2. experience is another source of this pleasure.
3. Continual need also renders them pleasant things.
III. REVIEW WHAT WE HAVE SAID--and learn--
1. To justify religion from the reproaches of the world. The world pretends that the services which religion demands of us are all slavery and gloom. But if you are willing to enter in, “let no man’s heart fail him.”
2. Let us try ourselves by this rule. A man may want assurance and still be in a state of safety: but if he be habitually a stranger to pleasure in Divine things, and can pass through all the services of religion as a mere formalist, it is an awful proof that “he has no part nor lot in the matter; his heart is not right in the sight of God.” A number of speculative opinions, cold ceremonies, cheap moralities, in which the affections have no share, can never be a substitute for real devotion.
3. What an affliction do Christians sustain when they are deprived of their” pleasant things”! This may be done in two ways.
(1) By the removal of these privileges from them. Thus persecution has sometimes forbidden them to assemble together, and has silenced their preachers, destroyed their sanctuaries, and banished all religious ordinances from a neighbourhood. God sometimes inflicts His judgments upon a place for neglect and abuse of Gospel privileges.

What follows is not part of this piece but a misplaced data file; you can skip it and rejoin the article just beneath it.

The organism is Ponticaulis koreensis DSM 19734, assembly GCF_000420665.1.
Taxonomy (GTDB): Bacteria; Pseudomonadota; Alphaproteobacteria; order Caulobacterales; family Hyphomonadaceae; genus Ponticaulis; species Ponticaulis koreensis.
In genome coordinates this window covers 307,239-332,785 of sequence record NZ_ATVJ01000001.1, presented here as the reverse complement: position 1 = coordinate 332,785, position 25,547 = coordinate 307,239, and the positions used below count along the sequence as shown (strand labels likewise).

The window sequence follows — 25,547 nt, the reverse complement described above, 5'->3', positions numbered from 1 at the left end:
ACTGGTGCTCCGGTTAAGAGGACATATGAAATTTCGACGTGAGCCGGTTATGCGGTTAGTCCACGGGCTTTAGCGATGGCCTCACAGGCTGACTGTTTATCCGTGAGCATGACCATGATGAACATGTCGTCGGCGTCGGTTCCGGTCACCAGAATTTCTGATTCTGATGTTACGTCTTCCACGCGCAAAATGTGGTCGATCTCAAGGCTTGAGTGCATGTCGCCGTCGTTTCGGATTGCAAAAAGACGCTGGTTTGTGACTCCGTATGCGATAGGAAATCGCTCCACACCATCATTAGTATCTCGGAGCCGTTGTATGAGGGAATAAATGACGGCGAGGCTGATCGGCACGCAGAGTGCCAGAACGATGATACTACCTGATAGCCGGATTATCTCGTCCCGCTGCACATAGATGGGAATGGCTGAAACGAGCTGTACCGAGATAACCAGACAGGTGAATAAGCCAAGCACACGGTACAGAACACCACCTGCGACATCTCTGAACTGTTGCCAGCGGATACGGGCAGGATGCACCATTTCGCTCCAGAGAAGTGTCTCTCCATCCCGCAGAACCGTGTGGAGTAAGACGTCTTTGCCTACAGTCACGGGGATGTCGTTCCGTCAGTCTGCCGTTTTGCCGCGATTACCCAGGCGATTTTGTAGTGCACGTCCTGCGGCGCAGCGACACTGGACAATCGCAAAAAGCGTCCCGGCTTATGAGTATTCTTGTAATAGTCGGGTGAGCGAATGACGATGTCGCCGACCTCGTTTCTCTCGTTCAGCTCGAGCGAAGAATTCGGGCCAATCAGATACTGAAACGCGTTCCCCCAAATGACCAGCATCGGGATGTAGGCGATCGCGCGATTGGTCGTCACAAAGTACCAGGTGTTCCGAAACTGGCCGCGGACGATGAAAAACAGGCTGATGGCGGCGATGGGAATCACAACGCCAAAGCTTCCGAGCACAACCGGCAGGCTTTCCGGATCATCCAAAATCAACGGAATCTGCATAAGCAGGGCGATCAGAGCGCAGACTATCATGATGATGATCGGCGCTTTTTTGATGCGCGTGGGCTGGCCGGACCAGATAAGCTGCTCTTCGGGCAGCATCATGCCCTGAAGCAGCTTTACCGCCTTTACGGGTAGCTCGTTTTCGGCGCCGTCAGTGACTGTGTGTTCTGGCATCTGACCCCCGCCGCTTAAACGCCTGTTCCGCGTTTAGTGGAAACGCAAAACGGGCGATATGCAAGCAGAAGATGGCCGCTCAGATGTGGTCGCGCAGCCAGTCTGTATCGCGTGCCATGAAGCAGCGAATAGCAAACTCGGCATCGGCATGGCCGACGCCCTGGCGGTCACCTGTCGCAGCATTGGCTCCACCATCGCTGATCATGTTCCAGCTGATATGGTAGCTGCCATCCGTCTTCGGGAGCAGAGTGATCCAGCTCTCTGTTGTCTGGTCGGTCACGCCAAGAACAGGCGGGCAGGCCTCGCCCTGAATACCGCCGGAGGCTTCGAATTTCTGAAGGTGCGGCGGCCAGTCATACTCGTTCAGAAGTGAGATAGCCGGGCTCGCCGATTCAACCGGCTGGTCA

(2) By removing Christians from these privileges. Thus business may call them away from a favoured situation, accidents or sickness may detain them prisoners from the courts of the Lord.
4. Let us be very thankful that these “pleasant things” are within our reach--that we have been so long favoured with them--that we have them in so rich an abundance--that we have liberty to partake of them--and strength to go forth and enjoy them.
5. Let us raise our thoughts and desires after the “pleasant things of heaven.” Philip. Henry often, said, when he had finished the delightful exercises of the Sabbath, Well, if this be not the way to heaven, I know not what is.” These are introductory to the glory that shall be revealed: they are foretastes to endear it, and earnests to insure it. (W. Jay.)
Wilt Thou refrain Thyself for these things, O Lord?
Self-restraint and silence, as applied to God
Self-restraint and silence, as applied to God are common figures for inaction and apparent indifference to the interests, and especially the sufferings, of His people. (J. A. Alexander.)
Jehovah’s mercy cannot violently restrain itself longer; it must burst forth, like Joseph’s tears in the recognition scene (Genesis 45:1). (F. Delitzsch, D. D.)
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Exell, Joseph S. "Commentary on "Isaiah 64". The Biblical Illustrator. https://www.studylight.org/
the Second Week of Advent